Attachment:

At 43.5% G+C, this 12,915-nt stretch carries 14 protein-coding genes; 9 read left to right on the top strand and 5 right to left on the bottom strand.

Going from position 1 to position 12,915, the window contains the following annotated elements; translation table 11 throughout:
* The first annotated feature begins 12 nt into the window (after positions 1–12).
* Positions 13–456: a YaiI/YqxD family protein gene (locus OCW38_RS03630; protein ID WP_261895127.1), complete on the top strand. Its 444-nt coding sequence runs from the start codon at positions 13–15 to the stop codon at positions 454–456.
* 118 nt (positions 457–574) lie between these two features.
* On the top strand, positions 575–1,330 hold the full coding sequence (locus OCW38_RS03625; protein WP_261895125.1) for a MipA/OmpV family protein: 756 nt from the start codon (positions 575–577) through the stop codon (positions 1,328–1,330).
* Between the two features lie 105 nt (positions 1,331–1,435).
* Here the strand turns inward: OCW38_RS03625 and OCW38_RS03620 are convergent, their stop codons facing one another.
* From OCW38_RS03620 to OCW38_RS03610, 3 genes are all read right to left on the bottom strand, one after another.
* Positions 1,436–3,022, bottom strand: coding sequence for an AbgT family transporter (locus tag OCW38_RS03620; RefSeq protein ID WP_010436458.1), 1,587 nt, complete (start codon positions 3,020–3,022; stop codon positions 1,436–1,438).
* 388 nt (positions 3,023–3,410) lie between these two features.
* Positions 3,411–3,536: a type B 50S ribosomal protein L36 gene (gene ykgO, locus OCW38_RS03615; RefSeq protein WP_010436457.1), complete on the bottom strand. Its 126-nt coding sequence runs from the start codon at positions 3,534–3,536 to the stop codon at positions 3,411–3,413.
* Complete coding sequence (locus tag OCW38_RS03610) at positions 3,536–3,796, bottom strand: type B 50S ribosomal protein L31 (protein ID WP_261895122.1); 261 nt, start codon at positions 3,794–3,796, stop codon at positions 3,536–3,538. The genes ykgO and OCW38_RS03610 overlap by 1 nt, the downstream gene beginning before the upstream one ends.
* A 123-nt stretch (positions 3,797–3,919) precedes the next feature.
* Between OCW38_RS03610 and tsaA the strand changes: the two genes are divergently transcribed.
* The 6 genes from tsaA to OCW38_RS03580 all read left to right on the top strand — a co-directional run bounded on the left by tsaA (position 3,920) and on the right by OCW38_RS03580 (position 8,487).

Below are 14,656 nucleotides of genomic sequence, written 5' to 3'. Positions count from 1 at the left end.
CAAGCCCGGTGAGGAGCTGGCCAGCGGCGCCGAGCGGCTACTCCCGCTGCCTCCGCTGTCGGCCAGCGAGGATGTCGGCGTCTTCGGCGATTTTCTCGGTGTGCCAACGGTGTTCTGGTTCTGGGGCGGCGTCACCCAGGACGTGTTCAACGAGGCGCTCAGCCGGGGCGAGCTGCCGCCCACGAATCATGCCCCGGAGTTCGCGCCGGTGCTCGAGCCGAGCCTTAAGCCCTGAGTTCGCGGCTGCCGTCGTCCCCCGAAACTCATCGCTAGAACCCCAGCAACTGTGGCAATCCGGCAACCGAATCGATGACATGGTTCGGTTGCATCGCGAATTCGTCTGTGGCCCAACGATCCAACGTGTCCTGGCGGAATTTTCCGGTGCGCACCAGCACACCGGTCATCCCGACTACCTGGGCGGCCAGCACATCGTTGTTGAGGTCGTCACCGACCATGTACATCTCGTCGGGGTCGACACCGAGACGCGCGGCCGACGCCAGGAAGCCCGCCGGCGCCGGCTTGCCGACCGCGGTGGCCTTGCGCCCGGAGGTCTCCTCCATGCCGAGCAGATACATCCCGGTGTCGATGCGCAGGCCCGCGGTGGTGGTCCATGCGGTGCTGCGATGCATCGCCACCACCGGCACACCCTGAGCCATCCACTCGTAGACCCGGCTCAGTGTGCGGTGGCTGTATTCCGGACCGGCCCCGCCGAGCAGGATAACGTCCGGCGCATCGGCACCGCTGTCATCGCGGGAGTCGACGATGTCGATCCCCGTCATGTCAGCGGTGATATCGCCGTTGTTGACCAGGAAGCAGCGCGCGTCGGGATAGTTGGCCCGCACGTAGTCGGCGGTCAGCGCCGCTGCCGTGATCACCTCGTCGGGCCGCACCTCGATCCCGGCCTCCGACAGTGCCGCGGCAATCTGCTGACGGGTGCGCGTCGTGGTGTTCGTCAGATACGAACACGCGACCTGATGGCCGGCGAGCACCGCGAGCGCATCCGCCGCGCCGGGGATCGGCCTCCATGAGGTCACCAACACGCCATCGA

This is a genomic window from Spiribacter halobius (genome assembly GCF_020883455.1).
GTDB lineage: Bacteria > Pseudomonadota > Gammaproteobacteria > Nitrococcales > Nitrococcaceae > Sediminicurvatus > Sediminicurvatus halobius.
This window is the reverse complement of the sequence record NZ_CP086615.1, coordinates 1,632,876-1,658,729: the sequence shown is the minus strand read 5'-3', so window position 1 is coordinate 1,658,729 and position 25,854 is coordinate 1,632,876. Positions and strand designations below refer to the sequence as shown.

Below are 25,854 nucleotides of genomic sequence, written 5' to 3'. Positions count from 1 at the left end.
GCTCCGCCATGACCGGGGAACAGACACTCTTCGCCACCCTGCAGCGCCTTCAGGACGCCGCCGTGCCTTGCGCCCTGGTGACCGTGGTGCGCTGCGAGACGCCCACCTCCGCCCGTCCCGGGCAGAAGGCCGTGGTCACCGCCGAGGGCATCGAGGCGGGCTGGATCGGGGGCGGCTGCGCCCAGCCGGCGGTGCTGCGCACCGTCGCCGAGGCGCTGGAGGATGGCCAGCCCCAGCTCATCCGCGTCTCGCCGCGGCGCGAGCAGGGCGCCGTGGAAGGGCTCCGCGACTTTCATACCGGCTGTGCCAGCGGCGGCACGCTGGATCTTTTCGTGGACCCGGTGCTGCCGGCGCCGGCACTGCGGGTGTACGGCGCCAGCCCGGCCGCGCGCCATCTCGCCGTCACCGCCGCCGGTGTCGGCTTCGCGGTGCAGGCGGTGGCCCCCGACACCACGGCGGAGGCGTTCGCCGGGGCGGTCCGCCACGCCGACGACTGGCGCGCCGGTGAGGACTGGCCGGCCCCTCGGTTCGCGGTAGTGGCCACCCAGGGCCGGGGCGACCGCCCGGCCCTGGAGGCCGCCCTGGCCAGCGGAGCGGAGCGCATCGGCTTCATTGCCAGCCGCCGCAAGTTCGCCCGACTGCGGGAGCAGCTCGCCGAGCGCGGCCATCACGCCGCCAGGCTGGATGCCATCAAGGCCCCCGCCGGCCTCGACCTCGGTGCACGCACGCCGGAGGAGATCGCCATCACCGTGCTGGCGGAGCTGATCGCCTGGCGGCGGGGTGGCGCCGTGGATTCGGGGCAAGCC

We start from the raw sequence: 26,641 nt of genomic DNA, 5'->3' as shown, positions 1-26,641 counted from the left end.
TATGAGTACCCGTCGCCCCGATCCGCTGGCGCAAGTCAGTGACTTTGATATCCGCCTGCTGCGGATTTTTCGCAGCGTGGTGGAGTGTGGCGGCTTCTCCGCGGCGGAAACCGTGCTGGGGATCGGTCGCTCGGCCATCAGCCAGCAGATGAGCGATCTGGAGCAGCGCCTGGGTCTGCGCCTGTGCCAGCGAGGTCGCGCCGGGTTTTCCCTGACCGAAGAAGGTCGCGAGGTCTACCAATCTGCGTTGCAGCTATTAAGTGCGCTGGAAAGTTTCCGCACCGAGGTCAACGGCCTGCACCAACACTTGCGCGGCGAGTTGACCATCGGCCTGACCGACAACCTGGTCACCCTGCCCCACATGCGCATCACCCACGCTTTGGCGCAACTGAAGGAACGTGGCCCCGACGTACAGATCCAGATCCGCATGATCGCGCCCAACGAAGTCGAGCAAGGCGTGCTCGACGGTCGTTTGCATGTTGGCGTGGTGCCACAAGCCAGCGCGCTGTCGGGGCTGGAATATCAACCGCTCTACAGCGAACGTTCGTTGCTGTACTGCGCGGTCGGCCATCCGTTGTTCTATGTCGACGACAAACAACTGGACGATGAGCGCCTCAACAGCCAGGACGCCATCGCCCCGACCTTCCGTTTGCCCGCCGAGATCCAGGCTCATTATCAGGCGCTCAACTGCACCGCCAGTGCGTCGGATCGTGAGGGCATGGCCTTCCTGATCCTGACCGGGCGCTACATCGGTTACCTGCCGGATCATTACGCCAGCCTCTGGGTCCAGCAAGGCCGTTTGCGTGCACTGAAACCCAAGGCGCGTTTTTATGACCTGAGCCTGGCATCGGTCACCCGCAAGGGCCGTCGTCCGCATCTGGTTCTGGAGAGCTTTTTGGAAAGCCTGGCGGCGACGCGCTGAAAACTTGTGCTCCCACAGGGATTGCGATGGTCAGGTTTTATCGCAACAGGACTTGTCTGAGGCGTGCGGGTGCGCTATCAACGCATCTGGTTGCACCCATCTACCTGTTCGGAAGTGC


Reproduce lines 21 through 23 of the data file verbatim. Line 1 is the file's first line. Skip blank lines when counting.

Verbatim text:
This window is the reverse complement of the sequence record NZ_CP086615.1, coordinates 1,632,876-1,658,729: the sequence shown is the minus strand read 5'-3', so window position 1 is coordinate 1,658,729 and position 25,854 is coordinate 1,632,876. Positions and strand designations below refer to the sequence as shown.

Below are 25,854 nucleotides of genomic sequence, written 5' to 3'. Positions count from 1 at the left end.
GCTCCGCCATGACCGGGGAACAGACACTCTTCGCCACCCTGCAGCGCCTTCAGGACGCCGCCGTGCCTTGCGCCCTGGTGACCGTGGTGCGCTGCGAGACGCCCACCTCCGCCCGTCCCGGGCAGAAGGCCGTGGTCACCGCCGAGGGCATCGAGGCGGGCTGGATCGGGGGCGGCTGCGCCCAGCCGGCGGTGCTGCGCACCGTCGCCGAGGCGCTGGAGGATGGCCAGCCCCAGCTCATCCGCGTCTCGCCGCGGCGCGAGCAGGGCGCCGTGGAAGGGCTCCGCGACTTTCATACCGGCTGTGCCAGCGGCGGCACGCTGGATCTTTTCGTGGACCCGGTGCTGCCGGCGCCGGCACTGCGGGTGTACGGCGCCAGCCCGGCCGCGCGCCATCTCGCCGTCACCGCCGCCGGTGTCGGCTTCGCGGTGCAGGCGGTGGCCCCCGACACCACGGCGGAGGCGTTCGCCGGGGCGGTCCGCCACGCCGACGACTGGCGCGCCGGTGAGGACTGGCCGGCCCCTCGGTTCGCGGTAGTGGCCACCCAGGGCCGGGGCGACCGCCCGGCCCTGGAGGCCGCCCTGGCCAGCGGAGCGGAGCGCATCGGCTTCATTGCCAGCCGCCGCAAGTTCGCCCGACTGCGGGAGCAGCTCGCCGAGCGCGGCCATCACGCCGCCAGGCTGGATGCCATCAAGGCCCCCGCCGGCCTCGACCTCGGTGCACGCACGCCGGAGGAGATCGCCATCACCGTGCTGGCGGAGCTGATCGCCTGGCGGCGGGGTGGCGCCGTGGATTCGGGGCAAGCC